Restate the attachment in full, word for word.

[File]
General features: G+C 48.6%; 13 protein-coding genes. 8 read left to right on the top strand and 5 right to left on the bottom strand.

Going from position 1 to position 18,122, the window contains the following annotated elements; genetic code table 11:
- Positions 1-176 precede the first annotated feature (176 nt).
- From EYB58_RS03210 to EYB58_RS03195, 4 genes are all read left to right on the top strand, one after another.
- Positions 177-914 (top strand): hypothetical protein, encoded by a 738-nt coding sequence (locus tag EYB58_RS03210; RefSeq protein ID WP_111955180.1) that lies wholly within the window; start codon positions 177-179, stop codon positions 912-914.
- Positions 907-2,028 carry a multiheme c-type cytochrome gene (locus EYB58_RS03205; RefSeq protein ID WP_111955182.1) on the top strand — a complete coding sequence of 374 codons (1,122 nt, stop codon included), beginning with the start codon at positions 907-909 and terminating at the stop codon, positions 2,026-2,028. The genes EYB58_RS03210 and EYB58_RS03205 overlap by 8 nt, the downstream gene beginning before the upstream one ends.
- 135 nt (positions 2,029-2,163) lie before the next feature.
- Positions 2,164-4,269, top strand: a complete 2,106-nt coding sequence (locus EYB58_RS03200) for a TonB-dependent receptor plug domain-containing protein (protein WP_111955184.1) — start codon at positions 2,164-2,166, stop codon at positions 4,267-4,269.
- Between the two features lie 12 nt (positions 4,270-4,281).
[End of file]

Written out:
General features: G+C 48.6%; 13 protein-coding genes. 8 read left to right on the top strand and 5 right to left on the bottom strand.

Going from position 1 to position 18,122, the window contains the following annotated elements; genetic code table 11:
- Positions 1-176 precede the first annotated feature (176 nt).
- From EYB58_RS03210 to EYB58_RS03195, 4 genes are all read left to right on the top strand, one after another.
- Positions 177-914 (top strand): hypothetical protein, encoded by a 738-nt coding sequence (locus tag EYB58_RS03210; RefSeq protein ID WP_111955180.1) that lies wholly within the window; start codon positions 177-179, stop codon positions 912-914.
- Positions 907-2,028 carry a multiheme c-type cytochrome gene (locus EYB58_RS03205; RefSeq protein ID WP_111955182.1) on the top strand — a complete coding sequence of 374 codons (1,122 nt, stop codon included), beginning with the start codon at positions 907-909 and terminating at the stop codon, positions 2,026-2,028. The genes EYB58_RS03210 and EYB58_RS03205 overlap by 8 nt, the downstream gene beginning before the upstream one ends.
- 135 nt (positions 2,029-2,163) lie before the next feature.
- Positions 2,164-4,269, top strand: a complete 2,106-nt coding sequence (locus EYB58_RS03200) for a TonB-dependent receptor plug domain-containing protein (protein WP_111955184.1) — start codon at positions 2,164-2,166, stop codon at positions 4,267-4,269.
- Between the two features lie 12 nt (positions 4,270-4,281).